TOTAL 911 VERDICT
The 2.4T is one of the slowest and least powerful 911s you can buy, with a lowly one-and-a-half star rating in our Data File. However, it still offers a good, classic 911 experience and, unmodified, makes for a good Sunday driver.
It might not have pace, but what it does have is character to burn, and for admirers of early aircooled cars that may well prove enough. Even with uncertain values its driving appeal shines, and for that reason alone we’d urge you to consider one.
“A five-speed gearbox and Fuchs wheels are all nice to find today”
THANKS Finished in period-correct Royal purple, this stunning 911T is available for purchase at Hexagon Classics. For More information call +44 (0) 7522 911 911 or visit hexagonclassics.com.
ABOVE Carb-fed flat six provides a distinct sound. Zenith carbs were standard, though some have been upgraded to Webers. ABOVE Black horn grilles are design mark of 1973 model year; T had lower redline than top-spec 911S.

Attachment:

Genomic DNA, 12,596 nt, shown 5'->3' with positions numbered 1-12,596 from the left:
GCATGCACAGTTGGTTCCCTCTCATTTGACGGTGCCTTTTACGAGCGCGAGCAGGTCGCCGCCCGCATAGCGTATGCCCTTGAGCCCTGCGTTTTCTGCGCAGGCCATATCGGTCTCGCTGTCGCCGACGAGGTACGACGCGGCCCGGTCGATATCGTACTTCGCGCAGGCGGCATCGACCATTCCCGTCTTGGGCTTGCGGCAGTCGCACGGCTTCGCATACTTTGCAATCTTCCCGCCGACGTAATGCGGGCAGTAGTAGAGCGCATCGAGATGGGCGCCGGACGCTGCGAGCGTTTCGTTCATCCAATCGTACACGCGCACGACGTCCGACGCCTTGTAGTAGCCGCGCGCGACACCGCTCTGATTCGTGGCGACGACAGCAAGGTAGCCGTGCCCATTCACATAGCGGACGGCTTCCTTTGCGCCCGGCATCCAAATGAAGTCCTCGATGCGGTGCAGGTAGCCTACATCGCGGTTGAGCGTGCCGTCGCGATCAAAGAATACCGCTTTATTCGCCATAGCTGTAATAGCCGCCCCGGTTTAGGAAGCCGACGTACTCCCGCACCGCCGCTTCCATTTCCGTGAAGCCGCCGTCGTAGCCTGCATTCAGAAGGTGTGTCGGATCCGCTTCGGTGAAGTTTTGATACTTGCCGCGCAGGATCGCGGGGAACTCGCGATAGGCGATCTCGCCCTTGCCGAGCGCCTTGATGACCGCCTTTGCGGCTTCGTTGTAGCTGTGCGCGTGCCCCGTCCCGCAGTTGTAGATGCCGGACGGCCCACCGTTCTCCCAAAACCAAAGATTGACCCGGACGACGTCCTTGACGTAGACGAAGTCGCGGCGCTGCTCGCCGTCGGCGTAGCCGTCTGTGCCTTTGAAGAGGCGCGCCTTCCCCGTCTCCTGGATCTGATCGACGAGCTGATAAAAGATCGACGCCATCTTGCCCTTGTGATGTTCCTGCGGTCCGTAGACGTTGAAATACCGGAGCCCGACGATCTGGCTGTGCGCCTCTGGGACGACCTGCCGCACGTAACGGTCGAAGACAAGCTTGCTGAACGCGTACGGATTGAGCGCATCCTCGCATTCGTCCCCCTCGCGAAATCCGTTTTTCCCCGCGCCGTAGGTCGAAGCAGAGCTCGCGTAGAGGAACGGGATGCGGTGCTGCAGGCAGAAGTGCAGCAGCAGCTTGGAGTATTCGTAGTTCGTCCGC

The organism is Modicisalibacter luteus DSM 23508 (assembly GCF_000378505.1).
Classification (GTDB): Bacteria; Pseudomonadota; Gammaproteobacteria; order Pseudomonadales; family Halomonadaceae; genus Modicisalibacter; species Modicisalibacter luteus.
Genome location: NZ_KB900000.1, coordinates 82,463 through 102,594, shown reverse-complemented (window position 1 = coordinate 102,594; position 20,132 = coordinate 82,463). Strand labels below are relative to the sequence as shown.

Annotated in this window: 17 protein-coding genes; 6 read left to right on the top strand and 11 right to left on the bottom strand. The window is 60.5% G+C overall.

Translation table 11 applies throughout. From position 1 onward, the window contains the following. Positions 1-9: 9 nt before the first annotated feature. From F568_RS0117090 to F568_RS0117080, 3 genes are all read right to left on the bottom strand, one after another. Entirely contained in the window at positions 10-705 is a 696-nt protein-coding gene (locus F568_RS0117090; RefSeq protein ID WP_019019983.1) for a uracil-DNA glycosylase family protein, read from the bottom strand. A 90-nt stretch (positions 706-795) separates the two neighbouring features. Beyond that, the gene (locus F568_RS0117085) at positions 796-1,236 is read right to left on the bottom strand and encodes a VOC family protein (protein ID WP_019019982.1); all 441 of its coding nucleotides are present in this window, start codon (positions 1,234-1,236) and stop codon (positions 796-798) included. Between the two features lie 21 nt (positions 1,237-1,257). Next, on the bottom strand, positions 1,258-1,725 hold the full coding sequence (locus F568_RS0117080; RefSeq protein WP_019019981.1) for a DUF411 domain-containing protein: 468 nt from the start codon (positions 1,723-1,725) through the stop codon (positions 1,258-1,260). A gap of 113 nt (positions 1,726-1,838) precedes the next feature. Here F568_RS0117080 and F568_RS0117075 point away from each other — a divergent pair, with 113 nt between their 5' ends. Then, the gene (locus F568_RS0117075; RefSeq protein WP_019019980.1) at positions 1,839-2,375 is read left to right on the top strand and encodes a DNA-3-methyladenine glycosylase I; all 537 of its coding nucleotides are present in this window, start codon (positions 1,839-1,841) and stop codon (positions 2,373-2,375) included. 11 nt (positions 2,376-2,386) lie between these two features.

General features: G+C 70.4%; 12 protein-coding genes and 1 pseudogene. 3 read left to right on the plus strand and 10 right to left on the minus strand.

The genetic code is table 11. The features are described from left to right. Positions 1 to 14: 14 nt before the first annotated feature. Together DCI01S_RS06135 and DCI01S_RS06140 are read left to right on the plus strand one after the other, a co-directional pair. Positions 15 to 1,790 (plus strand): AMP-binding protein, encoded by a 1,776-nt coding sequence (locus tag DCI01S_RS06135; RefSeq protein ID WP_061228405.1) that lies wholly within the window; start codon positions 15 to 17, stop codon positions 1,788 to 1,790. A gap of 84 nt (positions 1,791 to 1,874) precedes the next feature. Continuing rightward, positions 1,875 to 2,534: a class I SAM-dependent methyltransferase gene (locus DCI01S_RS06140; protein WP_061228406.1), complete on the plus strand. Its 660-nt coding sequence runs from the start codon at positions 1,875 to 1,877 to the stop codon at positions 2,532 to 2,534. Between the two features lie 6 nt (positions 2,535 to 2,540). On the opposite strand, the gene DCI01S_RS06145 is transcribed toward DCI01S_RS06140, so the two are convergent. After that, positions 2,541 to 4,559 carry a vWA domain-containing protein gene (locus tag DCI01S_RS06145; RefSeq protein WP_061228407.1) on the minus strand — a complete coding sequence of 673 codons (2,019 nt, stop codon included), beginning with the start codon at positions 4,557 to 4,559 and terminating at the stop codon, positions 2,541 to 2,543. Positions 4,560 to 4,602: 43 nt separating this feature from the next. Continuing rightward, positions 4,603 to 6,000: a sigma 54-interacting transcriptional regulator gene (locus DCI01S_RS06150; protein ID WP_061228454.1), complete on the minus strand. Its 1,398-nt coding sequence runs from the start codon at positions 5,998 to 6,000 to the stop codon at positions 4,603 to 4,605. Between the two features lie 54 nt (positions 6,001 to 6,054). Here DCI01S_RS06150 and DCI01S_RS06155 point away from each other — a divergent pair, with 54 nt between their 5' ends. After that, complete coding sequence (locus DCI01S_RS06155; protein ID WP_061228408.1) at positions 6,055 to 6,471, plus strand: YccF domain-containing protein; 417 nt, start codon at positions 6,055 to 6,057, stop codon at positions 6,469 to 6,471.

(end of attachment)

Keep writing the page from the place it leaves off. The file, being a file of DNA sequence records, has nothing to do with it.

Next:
The current market makes establishing 2.4T values a slightly tricky affair, although it’s safe to say that we’re looking at £60- 80,000 for a nice one in restored condition. It’s a sum that presents 911 buyers with all manner of tempting options, from the modestly performing aircooled to the rather more thrilling.
Available in either 2.0, 2.2 or 2.4-litre guise, there’s plenty to choose from, from the first ‘injection’ Porsche 911. Our budget should secure one in reasonable condition that can be used and improved, but like our subject car it’ll need thorough examination by an expert before purchase.
Ample performance, plenty of traditional air-cooled charm and the ease with which it settles into life as a daily driver means the SC ticks plenty of boxes. Our budget will buy the very best Coupe, but there’s also the option to keep a few pounds in the bank and opt for a Targa or Cabriolet instead.
Once a bit unloved and now with values firmly in the ascendancy, this more modern take on the air-cooled theme holds plenty of appeal. There’s a variant to suit most tastes, but all still need careful buying if big bills are to be avoided. It’s an awful lot of character for the money, though.
Boasting almost three-times the power from its Mezger engine, this could hardly be a greater contrast to the relaxed demeanor of the T. Still, the analogue, track-focused nature thrills like few cars. Special to own and drive and with prices forecast to climb in coming years, it’s hugely tempting.